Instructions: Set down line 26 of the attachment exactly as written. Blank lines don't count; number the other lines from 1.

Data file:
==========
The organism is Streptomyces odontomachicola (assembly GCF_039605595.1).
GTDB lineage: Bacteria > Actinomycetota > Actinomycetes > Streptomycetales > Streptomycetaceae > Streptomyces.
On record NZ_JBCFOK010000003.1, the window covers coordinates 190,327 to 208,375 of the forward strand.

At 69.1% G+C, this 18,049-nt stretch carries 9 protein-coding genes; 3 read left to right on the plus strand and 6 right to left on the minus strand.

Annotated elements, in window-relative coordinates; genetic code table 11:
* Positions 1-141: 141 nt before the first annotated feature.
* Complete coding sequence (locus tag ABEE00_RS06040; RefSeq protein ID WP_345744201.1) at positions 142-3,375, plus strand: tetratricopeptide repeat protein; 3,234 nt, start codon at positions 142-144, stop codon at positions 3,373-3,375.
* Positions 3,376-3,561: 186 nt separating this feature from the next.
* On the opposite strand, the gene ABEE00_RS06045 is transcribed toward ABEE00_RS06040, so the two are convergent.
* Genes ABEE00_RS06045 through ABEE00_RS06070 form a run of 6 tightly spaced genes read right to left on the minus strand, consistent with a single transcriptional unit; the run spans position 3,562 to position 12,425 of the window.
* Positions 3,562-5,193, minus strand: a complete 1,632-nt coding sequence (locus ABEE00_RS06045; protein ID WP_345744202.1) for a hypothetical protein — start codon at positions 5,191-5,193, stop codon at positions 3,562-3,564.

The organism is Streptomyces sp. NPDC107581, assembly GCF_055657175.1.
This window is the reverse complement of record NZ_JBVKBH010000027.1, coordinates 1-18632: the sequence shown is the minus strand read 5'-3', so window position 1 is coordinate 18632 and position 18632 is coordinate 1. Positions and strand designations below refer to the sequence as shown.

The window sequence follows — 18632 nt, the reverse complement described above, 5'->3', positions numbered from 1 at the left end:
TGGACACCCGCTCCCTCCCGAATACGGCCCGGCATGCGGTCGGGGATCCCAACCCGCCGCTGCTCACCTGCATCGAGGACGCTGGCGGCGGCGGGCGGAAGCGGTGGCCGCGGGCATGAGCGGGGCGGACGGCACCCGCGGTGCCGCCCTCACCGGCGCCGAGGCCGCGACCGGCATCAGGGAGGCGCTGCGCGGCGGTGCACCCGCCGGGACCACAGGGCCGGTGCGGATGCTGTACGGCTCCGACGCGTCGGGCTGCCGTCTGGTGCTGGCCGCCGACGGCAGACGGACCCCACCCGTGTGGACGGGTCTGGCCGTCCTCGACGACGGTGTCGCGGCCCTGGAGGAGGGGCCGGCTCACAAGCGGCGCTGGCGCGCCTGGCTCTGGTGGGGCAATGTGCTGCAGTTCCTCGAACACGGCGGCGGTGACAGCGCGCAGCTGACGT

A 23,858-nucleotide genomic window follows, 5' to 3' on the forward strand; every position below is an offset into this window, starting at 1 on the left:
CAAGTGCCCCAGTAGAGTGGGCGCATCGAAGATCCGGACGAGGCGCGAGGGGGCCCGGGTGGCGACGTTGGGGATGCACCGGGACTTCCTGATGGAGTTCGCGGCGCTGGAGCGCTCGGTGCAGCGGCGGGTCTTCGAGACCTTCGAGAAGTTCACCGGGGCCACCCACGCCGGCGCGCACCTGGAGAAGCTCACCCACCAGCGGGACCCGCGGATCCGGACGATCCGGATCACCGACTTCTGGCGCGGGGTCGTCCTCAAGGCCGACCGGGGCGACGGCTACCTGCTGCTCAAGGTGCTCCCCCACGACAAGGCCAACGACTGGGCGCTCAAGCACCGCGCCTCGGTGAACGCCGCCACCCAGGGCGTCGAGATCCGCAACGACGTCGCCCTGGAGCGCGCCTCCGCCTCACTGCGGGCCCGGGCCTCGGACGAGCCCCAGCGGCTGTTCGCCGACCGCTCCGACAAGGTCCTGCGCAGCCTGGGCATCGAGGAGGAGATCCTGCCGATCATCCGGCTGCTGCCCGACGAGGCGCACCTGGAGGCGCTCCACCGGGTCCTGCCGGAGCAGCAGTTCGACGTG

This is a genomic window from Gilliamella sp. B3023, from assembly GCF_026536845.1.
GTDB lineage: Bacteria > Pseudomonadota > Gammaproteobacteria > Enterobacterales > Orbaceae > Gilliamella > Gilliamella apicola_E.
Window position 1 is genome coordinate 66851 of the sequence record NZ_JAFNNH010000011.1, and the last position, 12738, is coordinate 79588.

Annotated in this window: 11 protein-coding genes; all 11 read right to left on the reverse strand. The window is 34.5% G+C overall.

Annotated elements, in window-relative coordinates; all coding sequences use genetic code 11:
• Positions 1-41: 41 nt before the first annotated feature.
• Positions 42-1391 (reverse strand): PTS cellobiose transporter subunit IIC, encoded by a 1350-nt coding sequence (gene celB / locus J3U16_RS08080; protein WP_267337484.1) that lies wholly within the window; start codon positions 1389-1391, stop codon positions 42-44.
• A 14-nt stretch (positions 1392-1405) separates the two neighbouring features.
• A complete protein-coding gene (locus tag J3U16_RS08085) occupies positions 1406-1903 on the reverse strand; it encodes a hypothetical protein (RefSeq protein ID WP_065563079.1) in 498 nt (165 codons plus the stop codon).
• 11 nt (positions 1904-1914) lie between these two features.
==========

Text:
• A complete protein-coding gene (locus tag J3U16_RS08085) occupies positions 1406-1903 on the reverse strand; it encodes a hypothetical protein (RefSeq protein ID WP_065563079.1) in 498 nt (165 codons plus the stop codon).